What counts as PWM?

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I'm writing a tutorial episode on PWM, and I've come upon a rather basic question:

 

Does the term "pulse width modulation" apply only to signals where the pulses are regular - that is, come at the same frequency?

 

Or, would the term also apply to any irregular ON/OFF system such as the output of a thermostat?

 

I thought I'd ask here and see what the consensus was.

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I would argue that, by definition, it is a signal that contains a variable component encoded (modulated) by changing the width of a pulse.

So for example, a completely sporadic train of pulses with no fixed or even discernible repetition rate or frequency could technically be called PWM so long as the pulse width conformed to a particular function.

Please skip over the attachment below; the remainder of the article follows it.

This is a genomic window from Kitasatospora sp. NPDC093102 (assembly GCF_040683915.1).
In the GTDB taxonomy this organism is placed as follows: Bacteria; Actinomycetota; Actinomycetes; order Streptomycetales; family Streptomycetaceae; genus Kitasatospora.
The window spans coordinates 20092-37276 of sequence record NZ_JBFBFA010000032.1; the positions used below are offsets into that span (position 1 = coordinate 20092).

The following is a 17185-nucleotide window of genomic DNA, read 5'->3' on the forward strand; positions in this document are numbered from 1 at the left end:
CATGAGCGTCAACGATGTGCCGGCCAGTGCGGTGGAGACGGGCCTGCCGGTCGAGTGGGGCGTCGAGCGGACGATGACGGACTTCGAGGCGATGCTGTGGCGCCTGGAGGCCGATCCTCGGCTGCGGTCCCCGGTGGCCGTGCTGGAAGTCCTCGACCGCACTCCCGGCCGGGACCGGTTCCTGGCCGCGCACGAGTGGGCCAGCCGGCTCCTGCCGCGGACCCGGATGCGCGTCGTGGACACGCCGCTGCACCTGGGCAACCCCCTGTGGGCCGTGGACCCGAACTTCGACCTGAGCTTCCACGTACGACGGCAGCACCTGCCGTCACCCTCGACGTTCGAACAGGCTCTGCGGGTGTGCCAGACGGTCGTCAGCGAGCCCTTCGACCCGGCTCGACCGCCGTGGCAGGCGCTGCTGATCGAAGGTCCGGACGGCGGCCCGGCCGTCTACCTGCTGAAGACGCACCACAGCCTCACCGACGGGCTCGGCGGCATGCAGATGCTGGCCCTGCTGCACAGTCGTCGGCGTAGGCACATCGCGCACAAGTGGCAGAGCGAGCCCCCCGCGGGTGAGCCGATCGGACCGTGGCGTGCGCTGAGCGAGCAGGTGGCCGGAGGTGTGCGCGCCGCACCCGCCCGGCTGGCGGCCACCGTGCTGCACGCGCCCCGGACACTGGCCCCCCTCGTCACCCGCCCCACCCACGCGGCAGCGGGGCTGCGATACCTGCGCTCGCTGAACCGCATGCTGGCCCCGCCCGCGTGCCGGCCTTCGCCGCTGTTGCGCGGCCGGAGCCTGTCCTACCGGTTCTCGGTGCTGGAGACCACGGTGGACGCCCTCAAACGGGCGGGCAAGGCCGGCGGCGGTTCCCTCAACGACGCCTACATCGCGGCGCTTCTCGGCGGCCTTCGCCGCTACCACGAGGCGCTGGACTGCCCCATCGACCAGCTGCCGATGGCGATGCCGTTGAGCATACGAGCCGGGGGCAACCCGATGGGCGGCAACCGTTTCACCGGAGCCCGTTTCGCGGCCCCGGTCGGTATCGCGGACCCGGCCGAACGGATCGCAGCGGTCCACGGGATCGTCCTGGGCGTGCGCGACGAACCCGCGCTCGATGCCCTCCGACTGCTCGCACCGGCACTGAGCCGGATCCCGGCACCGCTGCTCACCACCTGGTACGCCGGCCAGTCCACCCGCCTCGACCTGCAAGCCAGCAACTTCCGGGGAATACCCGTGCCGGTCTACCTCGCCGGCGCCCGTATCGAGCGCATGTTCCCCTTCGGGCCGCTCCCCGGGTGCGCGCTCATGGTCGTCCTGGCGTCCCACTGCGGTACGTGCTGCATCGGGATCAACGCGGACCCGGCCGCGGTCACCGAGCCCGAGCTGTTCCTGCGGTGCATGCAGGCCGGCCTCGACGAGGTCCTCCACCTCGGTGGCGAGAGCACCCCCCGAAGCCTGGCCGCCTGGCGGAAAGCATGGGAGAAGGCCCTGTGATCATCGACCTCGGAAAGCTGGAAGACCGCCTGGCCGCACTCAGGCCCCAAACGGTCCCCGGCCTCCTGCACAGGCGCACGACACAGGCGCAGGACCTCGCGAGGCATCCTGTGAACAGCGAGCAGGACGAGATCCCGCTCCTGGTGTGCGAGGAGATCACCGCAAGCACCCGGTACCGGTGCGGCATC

Consider a common servo control signal... a 1-2ms pulse width repeated at ~50ms.  The 50ms is not all that critical but the 1-2ms sets the output position.

 

Steve

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Well, literally, PWM could be applied to anything where "information" is conveyed by varying (ie, modulating) the width of a pulse.

 

It is not necessarily about fixed-frequency ("regular") pulses - but that is certainly the most common usage.

 

In the specific case of the thermostat, I'd say it was more accurate to say that the "information" is conveyed in the state of the output (on or off).

 

 

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If it doesn't have a carrier signal with a fixed frequency, I would call it Pulse Proportional Modulation. Pulse Width Modulation is a special case of Pulse Proportional Modulation.